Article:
Unit cancellation in integration with natural logarithm?

  1. I was recently doing some problems with Entropy, and came to the startling conclusion of incorrect units for most of my answers!
    One problem, for example--was to calculate the change in entropy of a given sample as it gained heat per temperature.

    [tex]\Delta S=\int^{f}_{i}\frac{dQ_{r}}{T}[/tex]

    The dQr is assumed to be relatively reversible for the problem, and you end up solving the problem by recognizing Q as mc(delta)t.

    [tex]\Delta S=mc\int^{f}_{i}\frac{dT}{T}[/tex]

    Integrating yields mc(ln(Tf)-ln(Ti)), and then you recognize the properties of the natural logarithm and divide Tf by Ti, take the natural log, and finish the problem.

    The point where I get screwed up logically is that the units don't come out correctly if you don't treat the natural logarithm this way, and simply compute through subtraction. I know its a property of the natural logarithm to divide, and I've gotten stuck on problems like this in the past (simple rocket fuel propulsion examples, etc). My main question is--does this happen every time a natural logarithm is involved after integration? Are there cases where the units don't cancel like this? I know its a silly question, but it has been bugging me all night.
  2. jcsd
  3. tiny-tim

    tiny-tim 26,016
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    Hi Cvan! :smile:

    Yeah … never really occurred to me before …

    when we write:

    the dT and T have the same units, so dT/T is dimensionless (a scalar),

    but the logT looks as if it has the same dimensions as T.

    I suppose the answer is that log (to any base) can only act on dimensionless numbers, so technically one ought to write log(T/c), where c is a constant with the same dimensions as T! :smile:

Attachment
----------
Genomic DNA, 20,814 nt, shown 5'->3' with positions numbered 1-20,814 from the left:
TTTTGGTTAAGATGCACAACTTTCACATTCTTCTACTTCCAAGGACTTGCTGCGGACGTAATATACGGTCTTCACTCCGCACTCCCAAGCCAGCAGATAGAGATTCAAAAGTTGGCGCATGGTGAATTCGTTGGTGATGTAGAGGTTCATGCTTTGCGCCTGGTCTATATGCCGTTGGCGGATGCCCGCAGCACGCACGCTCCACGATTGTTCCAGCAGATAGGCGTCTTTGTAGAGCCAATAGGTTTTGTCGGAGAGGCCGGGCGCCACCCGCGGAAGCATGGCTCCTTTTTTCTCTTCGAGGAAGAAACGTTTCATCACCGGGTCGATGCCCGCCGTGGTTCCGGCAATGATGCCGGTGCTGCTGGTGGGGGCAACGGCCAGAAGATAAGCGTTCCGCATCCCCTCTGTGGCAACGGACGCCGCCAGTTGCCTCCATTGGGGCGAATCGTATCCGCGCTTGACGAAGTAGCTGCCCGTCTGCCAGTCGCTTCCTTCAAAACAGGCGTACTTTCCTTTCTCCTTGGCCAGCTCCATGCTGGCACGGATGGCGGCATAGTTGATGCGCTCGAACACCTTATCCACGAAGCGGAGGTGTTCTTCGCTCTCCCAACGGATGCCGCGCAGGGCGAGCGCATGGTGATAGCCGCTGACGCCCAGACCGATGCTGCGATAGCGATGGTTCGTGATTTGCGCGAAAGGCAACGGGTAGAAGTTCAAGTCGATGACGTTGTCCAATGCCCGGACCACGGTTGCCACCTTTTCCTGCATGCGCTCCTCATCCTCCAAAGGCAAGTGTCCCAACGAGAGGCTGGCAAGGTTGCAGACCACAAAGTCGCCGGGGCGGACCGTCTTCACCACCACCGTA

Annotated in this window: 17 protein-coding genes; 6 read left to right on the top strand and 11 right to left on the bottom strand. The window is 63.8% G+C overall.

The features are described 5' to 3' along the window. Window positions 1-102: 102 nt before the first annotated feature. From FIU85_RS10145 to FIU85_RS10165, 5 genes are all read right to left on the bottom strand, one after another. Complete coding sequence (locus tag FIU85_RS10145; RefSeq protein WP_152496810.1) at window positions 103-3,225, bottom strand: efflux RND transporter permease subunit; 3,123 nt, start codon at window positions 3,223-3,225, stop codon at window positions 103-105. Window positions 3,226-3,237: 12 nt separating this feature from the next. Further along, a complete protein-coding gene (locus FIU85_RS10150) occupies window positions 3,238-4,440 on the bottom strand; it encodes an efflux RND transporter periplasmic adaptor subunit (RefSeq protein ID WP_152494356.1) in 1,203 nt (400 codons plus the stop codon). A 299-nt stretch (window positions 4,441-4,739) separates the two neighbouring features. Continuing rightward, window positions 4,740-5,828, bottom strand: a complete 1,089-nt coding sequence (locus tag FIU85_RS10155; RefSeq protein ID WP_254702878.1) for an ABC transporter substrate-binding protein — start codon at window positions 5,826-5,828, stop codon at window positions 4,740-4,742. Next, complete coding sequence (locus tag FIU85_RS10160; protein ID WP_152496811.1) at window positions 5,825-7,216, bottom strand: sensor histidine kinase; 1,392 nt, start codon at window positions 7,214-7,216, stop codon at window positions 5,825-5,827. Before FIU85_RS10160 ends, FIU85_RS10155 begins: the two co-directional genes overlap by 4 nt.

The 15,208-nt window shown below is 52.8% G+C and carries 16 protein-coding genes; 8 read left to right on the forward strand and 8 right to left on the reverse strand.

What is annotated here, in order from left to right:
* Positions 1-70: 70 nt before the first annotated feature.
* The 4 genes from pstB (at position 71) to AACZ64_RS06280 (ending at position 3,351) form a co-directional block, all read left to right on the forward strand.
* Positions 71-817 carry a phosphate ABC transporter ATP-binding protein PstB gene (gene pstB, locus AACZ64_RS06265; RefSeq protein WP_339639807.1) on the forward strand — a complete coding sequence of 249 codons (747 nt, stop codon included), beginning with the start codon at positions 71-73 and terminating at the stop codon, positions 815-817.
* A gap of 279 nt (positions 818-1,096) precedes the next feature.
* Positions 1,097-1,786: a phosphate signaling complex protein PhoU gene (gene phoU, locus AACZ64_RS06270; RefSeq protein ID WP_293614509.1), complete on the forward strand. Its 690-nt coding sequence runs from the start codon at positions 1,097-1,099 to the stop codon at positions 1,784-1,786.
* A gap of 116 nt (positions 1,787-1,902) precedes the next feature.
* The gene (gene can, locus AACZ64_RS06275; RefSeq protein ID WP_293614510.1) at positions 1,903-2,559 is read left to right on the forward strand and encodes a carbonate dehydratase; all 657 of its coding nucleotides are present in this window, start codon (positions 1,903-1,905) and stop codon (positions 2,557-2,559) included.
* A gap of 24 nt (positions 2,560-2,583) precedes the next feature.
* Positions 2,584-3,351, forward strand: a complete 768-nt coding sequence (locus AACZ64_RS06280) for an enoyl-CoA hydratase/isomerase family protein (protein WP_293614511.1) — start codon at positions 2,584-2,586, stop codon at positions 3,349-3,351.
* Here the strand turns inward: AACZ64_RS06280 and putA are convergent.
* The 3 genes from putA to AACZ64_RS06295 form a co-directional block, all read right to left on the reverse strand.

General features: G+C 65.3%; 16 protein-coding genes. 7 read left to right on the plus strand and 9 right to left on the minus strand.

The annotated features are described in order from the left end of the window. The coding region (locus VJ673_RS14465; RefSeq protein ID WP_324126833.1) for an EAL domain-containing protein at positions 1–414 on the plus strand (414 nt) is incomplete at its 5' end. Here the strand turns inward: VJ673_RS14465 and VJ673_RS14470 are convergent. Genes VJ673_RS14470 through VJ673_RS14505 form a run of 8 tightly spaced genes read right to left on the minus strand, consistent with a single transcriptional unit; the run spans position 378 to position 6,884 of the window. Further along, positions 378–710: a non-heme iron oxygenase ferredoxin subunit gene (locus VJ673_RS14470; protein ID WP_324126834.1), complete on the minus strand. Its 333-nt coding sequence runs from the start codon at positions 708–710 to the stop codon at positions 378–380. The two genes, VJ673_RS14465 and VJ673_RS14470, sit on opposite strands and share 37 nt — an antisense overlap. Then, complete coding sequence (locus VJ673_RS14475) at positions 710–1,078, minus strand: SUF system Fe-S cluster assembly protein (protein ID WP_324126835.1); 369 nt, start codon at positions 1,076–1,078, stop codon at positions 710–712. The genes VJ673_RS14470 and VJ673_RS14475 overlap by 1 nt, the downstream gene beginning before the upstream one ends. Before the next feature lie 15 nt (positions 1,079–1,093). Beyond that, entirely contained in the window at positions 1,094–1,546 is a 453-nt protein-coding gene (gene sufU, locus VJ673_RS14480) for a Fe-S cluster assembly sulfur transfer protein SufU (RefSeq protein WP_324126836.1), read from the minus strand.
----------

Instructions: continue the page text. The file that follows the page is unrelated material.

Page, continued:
For sanity-threatening conundrums like this, I only have two pieces of advice …
    a) panic!
    b) don't panic!​

    … they both work … ! :smile:
  4. robphy

    robphy 4,472
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    Gold Member

  5. Redbelly98

    Redbelly98 12,046
    Staff Emeritus
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    It may help to write the difference-in-logs as

    \ln(\frac{T_f}{1 K})-ln(\frac{T_i}{1 K})

    This gives pure-number arguments for the logs. Also, it does not matter what units you use in the denominators, as long as they're the same, since

    \ln(\frac{T_f}{1 \ Anything})-ln(\frac{T_i}{1 \ Anything})
    = \ln\left[(\frac{T_f}{1 \ Anything}) \cdot (\frac{1 \ Anything}{T_i})\right]
    = \ln(\frac{T_f}{T_i})

    independent of what "1 Anything" actually is.
  6. Crazier idea: treat the dimension as a scalar multiplier (which is what we do when we cancel them in a division), then you end up with the log of the dimensioned quantity equal to the log of the quantity plus the log of the dimension (whatever that means). You end up with the log of the dimensions cancelling by subtraction after just like they cancel by division in the ratio.

    I've gotta get a simple equation editor going here .........
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